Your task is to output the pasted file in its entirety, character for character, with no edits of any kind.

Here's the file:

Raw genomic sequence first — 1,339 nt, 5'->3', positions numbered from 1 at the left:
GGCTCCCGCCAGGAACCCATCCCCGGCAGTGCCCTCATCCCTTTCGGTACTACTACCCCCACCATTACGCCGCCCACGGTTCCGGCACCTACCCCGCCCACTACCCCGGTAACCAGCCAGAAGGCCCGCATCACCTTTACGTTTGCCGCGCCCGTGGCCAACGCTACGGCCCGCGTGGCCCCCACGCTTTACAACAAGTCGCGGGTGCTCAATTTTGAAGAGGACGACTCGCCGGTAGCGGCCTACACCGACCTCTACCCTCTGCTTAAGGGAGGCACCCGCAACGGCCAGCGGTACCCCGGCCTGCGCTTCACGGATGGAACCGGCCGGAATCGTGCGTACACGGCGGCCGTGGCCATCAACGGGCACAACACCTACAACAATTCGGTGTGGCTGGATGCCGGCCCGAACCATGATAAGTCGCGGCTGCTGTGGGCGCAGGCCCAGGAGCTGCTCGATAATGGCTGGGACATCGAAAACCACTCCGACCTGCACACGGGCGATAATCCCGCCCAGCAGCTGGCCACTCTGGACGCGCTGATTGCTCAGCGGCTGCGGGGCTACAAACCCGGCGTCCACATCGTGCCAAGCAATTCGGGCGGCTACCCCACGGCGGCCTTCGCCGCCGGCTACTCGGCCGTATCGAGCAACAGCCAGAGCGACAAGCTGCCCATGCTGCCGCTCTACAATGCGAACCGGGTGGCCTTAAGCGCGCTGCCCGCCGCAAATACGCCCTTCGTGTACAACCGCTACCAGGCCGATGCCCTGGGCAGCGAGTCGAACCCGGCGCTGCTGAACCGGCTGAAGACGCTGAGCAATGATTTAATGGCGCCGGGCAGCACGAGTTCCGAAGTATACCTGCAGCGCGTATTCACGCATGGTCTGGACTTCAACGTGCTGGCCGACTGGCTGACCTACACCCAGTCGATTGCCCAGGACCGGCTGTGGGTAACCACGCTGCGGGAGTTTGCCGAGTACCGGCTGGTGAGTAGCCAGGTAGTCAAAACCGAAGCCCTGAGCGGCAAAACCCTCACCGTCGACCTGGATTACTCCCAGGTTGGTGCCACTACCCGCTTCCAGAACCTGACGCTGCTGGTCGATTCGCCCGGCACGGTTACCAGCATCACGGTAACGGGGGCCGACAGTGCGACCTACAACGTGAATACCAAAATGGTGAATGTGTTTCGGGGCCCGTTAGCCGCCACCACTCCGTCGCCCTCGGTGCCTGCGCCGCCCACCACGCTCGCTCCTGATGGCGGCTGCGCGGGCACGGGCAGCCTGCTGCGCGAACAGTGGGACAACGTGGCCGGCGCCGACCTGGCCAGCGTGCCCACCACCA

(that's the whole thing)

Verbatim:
Raw genomic sequence first — 1,339 nt, 5'->3', positions numbered from 1 at the left:
GGCTCCCGCCAGGAACCCATCCCCGGCAGTGCCCTCATCCCTTTCGGTACTACTACCCCCACCATTACGCCGCCCACGGTTCCGGCACCTACCCCGCCCACTACCCCGGTAACCAGCCAGAAGGCCCGCATCACCTTTACGTTTGCCGCGCCCGTGGCCAACGCTACGGCCCGCGTGGCCCCCACGCTTTACAACAAGTCGCGGGTGCTCAATTTTGAAGAGGACGACTCGCCGGTAGCGGCCTACACCGACCTCTACCCTCTGCTTAAGGGAGGCACCCGCAACGGCCAGCGGTACCCCGGCCTGCGCTTCACGGATGGAACCGGCCGGAATCGTGCGTACACGGCGGCCGTGGCCATCAACGGGCACAACACCTACAACAATTCGGTGTGGCTGGATGCCGGCCCGAACCATGATAAGTCGCGGCTGCTGTGGGCGCAGGCCCAGGAGCTGCTCGATAATGGCTGGGACATCGAAAACCACTCCGACCTGCACACGGGCGATAATCCCGCCCAGCAGCTGGCCACTCTGGACGCGCTGATTGCTCAGCGGCTGCGGGGCTACAAACCCGGCGTCCACATCGTGCCAAGCAATTCGGGCGGCTACCCCACGGCGGCCTTCGCCGCCGGCTACTCGGCCGTATCGAGCAACAGCCAGAGCGACAAGCTGCCCATGCTGCCGCTCTACAATGCGAACCGGGTGGCCTTAAGCGCGCTGCCCGCCGCAAATACGCCCTTCGTGTACAACCGCTACCAGGCCGATGCCCTGGGCAGCGAGTCGAACCCGGCGCTGCTGAACCGGCTGAAGACGCTGAGCAATGATTTAATGGCGCCGGGCAGCACGAGTTCCGAAGTATACCTGCAGCGCGTATTCACGCATGGTCTGGACTTCAACGTGCTGGCCGACTGGCTGACCTACACCCAGTCGATTGCCCAGGACCGGCTGTGGGTAACCACGCTGCGGGAGTTTGCCGAGTACCGGCTGGTGAGTAGCCAGGTAGTCAAAACCGAAGCCCTGAGCGGCAAAACCCTCACCGTCGACCTGGATTACTCCCAGGTTGGTGCCACTACCCGCTTCCAGAACCTGACGCTGCTGGTCGATTCGCCCGGCACGGTTACCAGCATCACGGTAACGGGGGCCGACAGTGCGACCTACAACGTGAATACCAAAATGGTGAATGTGTTTCGGGGCCCGTTAGCCGCCACCACTCCGTCGCCCTCGGTGCCTGCGCCGCCCACCACGCTCGCTCCTGATGGCGGCTGCGCGGGCACGGGCAGCCTGCTGCGCGAACAGTGGGACAACGTGGCCGGCGCCGACCTGGCCAGCGTGCCCACCACCA